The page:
Odds and Ends 3

On September 4, 2011 · 3 Comments

I use "Odds and Ends" articles to gather several unrelated topics under a single roof. None of them standing alone would provide enough material to merit its own article but collectively they might provide a few moments of amusement. These include updates, observations, user suggestions and various failed efforts on my part. If you like these kind of quick-hit stories then you can always find other Odds and Ends in the Complete Index.

Dr. Howder Strikes Again

I spoke of Dr. Howder Road about three months ago. I wrote:

I can’t prove it yet, but I’m working under the theory that Dr. Howder had passed away during a period when rural roads were being converted in Fayette County and one of cousins decided it was a fitting memorial to someone who’d provided a public service for nearly 70 years. I’m not sure I’ll ever solve this mystery short of a resident of Dr. Howder Rd. stumbling across this page randomly and filling in the details.

Well, even better, one of Dr. Howder’s great-grandchildren stumbled across the page. He consulted his 93-year-old grandmother who solved the mystery. My working theory was close to the actual explanation but it was not exact. Dr. Howder had a cabin in the area. He also had a neighbor, a Mr. Hawkins, who needed the road for better access to his farm sometime in the years after Dr. Howder passed away. Mr. Hawkins was the person responsible for naming the road in honor of his friend and neighbor, Dr. Howder.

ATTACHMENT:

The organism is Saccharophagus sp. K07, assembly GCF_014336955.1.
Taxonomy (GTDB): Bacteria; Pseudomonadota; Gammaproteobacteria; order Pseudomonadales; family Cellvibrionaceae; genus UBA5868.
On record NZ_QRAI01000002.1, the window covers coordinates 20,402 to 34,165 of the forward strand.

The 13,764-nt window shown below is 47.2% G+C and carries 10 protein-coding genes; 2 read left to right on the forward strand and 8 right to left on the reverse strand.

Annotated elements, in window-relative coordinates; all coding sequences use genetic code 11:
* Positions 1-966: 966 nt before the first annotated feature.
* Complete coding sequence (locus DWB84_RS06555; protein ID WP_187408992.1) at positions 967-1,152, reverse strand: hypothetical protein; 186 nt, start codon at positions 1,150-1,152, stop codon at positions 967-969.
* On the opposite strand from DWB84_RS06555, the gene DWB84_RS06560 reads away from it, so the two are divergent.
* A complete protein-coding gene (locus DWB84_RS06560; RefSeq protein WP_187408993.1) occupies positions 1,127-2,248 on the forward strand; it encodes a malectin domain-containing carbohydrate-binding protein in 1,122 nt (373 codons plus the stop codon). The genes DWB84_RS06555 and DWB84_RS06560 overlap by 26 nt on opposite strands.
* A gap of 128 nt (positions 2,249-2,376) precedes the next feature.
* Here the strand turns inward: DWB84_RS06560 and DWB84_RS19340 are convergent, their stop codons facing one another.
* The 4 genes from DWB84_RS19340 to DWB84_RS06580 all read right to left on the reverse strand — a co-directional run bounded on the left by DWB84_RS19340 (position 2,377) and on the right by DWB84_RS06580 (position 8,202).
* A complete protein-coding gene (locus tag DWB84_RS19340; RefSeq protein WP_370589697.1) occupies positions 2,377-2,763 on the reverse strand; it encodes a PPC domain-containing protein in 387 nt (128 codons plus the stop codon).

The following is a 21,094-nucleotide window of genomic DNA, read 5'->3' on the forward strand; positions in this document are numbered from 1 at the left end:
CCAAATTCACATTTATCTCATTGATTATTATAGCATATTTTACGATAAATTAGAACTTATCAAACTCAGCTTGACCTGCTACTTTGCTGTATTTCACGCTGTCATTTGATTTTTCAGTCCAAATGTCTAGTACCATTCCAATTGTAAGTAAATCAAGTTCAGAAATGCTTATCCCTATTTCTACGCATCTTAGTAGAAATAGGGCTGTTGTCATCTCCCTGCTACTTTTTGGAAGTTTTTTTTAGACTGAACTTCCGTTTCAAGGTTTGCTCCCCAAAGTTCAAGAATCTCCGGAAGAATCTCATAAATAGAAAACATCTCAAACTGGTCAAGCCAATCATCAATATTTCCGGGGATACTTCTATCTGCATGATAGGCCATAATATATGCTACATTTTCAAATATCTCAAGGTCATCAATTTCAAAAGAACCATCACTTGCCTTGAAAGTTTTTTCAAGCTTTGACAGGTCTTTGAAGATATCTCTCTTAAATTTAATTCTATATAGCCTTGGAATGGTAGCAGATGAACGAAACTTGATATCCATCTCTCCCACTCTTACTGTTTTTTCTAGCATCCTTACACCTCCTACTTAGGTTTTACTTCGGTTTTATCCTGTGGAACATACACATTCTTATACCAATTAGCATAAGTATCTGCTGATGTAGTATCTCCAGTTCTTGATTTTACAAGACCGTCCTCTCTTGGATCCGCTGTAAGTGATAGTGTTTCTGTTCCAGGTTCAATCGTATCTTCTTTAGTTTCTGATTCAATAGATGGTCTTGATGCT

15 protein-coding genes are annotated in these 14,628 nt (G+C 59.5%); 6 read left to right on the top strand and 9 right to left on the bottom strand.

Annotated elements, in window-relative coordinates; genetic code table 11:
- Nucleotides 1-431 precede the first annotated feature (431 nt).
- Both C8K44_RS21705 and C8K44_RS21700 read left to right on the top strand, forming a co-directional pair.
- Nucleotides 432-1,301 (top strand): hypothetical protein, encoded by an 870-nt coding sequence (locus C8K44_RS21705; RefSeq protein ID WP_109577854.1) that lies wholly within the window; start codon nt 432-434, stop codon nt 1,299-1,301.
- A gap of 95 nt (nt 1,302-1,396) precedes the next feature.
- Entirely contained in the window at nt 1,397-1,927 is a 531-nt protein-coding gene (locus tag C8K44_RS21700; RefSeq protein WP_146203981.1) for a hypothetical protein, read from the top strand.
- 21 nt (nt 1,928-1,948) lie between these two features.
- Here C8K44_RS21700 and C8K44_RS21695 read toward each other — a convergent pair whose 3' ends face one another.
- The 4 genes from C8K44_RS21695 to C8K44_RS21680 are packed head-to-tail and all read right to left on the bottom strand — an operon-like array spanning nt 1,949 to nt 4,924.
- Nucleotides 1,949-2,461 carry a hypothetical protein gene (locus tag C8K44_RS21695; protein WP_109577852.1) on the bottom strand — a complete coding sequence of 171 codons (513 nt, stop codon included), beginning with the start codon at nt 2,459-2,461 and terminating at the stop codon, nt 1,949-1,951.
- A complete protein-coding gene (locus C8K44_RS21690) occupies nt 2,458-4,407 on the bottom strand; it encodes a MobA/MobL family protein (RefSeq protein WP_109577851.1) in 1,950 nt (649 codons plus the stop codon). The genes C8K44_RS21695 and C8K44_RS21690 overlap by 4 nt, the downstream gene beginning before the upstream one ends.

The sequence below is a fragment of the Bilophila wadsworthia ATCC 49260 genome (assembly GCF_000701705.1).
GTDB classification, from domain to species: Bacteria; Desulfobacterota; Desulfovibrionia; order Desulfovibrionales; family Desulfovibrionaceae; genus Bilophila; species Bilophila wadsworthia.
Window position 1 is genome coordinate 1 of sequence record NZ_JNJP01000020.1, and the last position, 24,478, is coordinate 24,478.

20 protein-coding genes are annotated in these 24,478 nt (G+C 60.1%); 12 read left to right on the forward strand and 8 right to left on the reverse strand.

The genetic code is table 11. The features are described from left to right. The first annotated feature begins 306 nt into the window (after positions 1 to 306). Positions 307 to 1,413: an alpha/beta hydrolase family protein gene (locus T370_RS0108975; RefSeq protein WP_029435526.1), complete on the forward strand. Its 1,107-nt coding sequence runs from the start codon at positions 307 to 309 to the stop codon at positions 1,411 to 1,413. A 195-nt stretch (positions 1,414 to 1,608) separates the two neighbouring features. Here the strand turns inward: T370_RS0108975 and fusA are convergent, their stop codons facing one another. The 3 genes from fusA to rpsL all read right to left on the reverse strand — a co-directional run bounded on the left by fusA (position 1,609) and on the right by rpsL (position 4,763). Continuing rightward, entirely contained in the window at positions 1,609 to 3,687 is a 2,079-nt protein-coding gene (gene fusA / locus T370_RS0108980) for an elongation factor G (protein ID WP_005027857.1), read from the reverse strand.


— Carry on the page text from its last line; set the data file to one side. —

Markers Along the Trans-Canada Highway

I’m sensing many more geo-oddity places to visit along the Trans-Canada Highway than I ever imagined. I featured locations corresponding to the Dominion Land Survey and the 100th Meridian in recent articles. Now, Fritz Keppler, our "county counter extraordinaire" adds two more sites to the Trans-Canada marker list (in a comment): the Longitudinal Centre of Canada and the halfway point of the highway itself.

Could a road trip along the Trans-Canada Highway be a possibility in the future? We’ll just have to wait and see.

More Google Maps Weirdness

Peter from New Mexico wrote recently and wondered about an anomaly along the Rio Grande River near El Paso, Texas:

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If Google Maps is to be believed, then someone driving along the Cesar E. Chavez Border Highway would clip a small corner of Mexico without ever having to go through any kind of border control. This would be an easy pickup for someone wanting to record a "visit" to Mexico without actually having to hassle with customs and immigration. He wanted to know if this was too good to be true.